Me: “Oh, I agree, it does sound really yummy. How about we do Elvis this weekend and while we are out we can go to Bass Pro to get some fishing stuff for your tournament coming up and tonight we can do ‘light’ Italian at that little bistro where you can get a slice of pizza and I can get that awesome spinach salad. That way, we can save up our splurge for this weekend at Elvis’ Italian place.”

Ding ding ding – we have a winner.

If you are interacting with people on a consistent basis, odds are you are negotiating at some point.  Next time you find yourself in that situation rather than going on auto-pilot, really listen to your conversation. Start recognizing their style and tells while remembering their triggers.  Once you start weaving them into your negotiations, you are going to find a much more agreeable and influential way to communicate.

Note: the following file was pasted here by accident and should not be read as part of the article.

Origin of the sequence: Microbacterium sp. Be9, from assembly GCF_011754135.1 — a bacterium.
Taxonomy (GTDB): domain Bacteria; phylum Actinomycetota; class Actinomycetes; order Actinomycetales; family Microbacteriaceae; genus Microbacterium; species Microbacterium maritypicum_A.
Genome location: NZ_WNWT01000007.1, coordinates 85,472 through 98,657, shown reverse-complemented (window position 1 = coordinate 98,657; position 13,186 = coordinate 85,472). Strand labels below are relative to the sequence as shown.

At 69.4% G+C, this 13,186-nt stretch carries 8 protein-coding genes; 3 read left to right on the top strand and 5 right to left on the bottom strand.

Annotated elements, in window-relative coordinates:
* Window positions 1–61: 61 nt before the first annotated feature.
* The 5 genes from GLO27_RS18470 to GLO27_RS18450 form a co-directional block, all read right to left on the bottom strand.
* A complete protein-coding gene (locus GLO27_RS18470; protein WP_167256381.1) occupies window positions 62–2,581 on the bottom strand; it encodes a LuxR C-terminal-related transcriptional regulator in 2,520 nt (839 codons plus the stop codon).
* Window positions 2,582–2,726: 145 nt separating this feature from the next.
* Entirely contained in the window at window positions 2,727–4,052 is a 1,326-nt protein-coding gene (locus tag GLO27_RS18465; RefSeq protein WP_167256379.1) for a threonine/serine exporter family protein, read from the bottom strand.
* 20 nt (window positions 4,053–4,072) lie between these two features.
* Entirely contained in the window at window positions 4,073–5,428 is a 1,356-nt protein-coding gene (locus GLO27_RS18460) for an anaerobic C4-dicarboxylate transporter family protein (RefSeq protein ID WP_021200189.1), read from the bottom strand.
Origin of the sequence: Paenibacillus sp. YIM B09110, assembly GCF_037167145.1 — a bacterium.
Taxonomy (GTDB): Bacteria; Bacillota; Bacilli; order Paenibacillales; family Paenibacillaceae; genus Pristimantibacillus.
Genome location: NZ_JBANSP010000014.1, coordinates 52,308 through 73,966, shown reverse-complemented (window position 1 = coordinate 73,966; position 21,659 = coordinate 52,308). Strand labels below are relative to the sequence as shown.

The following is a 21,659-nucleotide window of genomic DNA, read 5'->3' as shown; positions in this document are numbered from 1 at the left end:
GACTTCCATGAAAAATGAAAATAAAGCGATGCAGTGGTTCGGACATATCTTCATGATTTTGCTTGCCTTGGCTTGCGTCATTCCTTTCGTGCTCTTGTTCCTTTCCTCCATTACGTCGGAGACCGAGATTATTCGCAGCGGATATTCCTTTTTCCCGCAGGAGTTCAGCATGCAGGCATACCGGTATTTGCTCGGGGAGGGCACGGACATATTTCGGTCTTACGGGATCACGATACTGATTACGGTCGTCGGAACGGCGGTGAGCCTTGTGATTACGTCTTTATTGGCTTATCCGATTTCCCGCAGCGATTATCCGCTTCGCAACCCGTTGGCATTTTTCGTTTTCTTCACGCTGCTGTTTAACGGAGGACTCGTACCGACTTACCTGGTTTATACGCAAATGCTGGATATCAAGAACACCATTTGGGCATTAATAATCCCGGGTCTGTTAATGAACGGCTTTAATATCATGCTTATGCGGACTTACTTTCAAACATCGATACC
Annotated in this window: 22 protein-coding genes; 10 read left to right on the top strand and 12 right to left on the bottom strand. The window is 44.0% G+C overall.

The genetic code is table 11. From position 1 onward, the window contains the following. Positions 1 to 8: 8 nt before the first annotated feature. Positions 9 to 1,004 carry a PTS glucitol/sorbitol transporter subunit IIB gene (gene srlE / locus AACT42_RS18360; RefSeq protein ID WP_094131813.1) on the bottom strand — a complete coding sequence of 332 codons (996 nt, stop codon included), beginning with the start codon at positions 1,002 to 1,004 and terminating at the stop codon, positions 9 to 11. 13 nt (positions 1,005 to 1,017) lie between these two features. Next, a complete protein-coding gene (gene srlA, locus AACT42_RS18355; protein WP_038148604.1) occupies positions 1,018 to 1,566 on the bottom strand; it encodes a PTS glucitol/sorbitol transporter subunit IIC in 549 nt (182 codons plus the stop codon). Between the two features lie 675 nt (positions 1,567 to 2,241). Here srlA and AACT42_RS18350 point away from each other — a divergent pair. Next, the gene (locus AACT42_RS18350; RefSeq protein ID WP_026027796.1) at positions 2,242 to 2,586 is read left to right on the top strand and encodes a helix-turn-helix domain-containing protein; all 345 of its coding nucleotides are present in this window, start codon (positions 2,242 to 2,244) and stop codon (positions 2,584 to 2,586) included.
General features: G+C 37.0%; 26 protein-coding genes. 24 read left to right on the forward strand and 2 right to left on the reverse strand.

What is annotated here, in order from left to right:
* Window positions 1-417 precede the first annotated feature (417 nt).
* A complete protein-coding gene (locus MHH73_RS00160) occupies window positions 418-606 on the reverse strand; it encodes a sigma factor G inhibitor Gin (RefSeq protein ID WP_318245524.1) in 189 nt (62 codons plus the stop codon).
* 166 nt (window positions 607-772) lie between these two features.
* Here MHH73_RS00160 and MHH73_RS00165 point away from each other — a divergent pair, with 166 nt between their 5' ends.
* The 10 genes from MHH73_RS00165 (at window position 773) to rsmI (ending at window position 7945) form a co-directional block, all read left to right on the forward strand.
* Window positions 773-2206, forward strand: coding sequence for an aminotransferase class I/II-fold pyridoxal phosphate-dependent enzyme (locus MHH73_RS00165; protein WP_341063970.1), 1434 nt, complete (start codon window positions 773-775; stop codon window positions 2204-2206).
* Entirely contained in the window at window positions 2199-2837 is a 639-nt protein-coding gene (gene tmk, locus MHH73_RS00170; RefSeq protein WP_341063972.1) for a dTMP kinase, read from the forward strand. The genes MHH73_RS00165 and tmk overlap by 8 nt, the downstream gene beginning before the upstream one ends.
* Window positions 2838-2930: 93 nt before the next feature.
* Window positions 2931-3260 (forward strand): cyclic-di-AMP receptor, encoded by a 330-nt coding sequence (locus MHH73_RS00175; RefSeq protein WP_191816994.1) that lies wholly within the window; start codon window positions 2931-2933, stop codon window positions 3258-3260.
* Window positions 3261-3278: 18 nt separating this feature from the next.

The other side of that is to be sure to recognize your own patterns. We all have triggers, tells and styles. Self-awareness is such a powerful thing.

 

Writing this article has made me hungry!  I think I might have to suggest Elvis’ Italian for dinner tonight, even though we have chicken marinating.  I wonder how this negotiation will go….

 

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 A little about me: I do what I love: help professionals break out of a suffocating job existence and into a career, position and place that renews their brilliance.

As the Founder and Principal of Career Polish, Inc., a national career personal branding firm, I am an Executive Brand Strategist, Resume Writer and Career Coach. I work with individual clients, companies, leadership and teams to identify, strengthen and effectively communicate their brand, engagement, commitment and most importantly – their value – by learning and leveraging personal branding as applied to LinkedIn, resumes, networking, communication, relationship management, presence and influence.

Click here – CareerPolish.com – to find out more about how we can help you.

★ To get all my latest articles, click the “Yes Please!” button on the right ★